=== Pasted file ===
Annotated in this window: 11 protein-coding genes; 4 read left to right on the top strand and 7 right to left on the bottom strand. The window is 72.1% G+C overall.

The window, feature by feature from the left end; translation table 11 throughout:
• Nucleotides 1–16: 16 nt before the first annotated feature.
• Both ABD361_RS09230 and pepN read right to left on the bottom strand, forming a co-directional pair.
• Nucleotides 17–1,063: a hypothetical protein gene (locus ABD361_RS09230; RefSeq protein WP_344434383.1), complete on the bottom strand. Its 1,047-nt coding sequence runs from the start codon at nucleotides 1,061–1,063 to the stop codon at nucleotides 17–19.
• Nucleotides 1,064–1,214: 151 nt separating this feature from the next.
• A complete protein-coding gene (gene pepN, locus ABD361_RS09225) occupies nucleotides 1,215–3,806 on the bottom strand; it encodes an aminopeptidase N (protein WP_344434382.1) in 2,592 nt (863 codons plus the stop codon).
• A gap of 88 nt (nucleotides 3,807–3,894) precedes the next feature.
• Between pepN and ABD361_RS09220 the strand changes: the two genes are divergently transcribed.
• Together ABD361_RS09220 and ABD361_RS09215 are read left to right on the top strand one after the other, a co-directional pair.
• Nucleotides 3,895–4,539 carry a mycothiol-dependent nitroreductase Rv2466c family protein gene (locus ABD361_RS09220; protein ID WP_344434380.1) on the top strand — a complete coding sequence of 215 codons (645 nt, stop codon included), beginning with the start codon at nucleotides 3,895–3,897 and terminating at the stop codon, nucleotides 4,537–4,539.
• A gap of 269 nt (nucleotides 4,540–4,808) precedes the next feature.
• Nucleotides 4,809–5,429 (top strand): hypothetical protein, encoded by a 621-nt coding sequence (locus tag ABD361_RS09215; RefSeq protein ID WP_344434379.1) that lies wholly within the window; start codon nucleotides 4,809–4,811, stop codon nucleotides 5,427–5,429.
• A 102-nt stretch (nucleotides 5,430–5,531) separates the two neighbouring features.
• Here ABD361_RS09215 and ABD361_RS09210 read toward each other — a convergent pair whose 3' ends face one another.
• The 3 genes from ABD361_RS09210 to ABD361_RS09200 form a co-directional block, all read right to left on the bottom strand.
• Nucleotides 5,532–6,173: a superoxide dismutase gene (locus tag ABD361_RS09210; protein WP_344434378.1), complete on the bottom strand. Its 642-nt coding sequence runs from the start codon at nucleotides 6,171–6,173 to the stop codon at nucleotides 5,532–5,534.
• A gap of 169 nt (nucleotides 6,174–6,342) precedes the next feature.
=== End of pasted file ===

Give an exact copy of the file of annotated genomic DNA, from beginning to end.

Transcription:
Annotated in this window: 11 protein-coding genes; 4 read left to right on the top strand and 7 right to left on the bottom strand. The window is 72.1% G+C overall.

The window, feature by feature from the left end; translation table 11 throughout:
• Nucleotides 1–16: 16 nt before the first annotated feature.
• Both ABD361_RS09230 and pepN read right to left on the bottom strand, forming a co-directional pair.
• Nucleotides 17–1,063: a hypothetical protein gene (locus ABD361_RS09230; RefSeq protein WP_344434383.1), complete on the bottom strand. Its 1,047-nt coding sequence runs from the start codon at nucleotides 1,061–1,063 to the stop codon at nucleotides 17–19.
• Nucleotides 1,064–1,214: 151 nt separating this feature from the next.
• A complete protein-coding gene (gene pepN, locus ABD361_RS09225) occupies nucleotides 1,215–3,806 on the bottom strand; it encodes an aminopeptidase N (protein WP_344434382.1) in 2,592 nt (863 codons plus the stop codon).
• A gap of 88 nt (nucleotides 3,807–3,894) precedes the next feature.
• Between pepN and ABD361_RS09220 the strand changes: the two genes are divergently transcribed.
• Together ABD361_RS09220 and ABD361_RS09215 are read left to right on the top strand one after the other, a co-directional pair.
• Nucleotides 3,895–4,539 carry a mycothiol-dependent nitroreductase Rv2466c family protein gene (locus ABD361_RS09220; protein ID WP_344434380.1) on the top strand — a complete coding sequence of 215 codons (645 nt, stop codon included), beginning with the start codon at nucleotides 3,895–3,897 and terminating at the stop codon, nucleotides 4,537–4,539.
• A gap of 269 nt (nucleotides 4,540–4,808) precedes the next feature.
• Nucleotides 4,809–5,429 (top strand): hypothetical protein, encoded by a 621-nt coding sequence (locus tag ABD361_RS09215; RefSeq protein ID WP_344434379.1) that lies wholly within the window; start codon nucleotides 4,809–4,811, stop codon nucleotides 5,427–5,429.
• A 102-nt stretch (nucleotides 5,430–5,531) separates the two neighbouring features.
• Here ABD361_RS09215 and ABD361_RS09210 read toward each other — a convergent pair whose 3' ends face one another.
• The 3 genes from ABD361_RS09210 to ABD361_RS09200 form a co-directional block, all read right to left on the bottom strand.
• Nucleotides 5,532–6,173: a superoxide dismutase gene (locus tag ABD361_RS09210; protein WP_344434378.1), complete on the bottom strand. Its 642-nt coding sequence runs from the start codon at nucleotides 6,171–6,173 to the stop codon at nucleotides 5,532–5,534.
• A gap of 169 nt (nucleotides 6,174–6,342) precedes the next feature.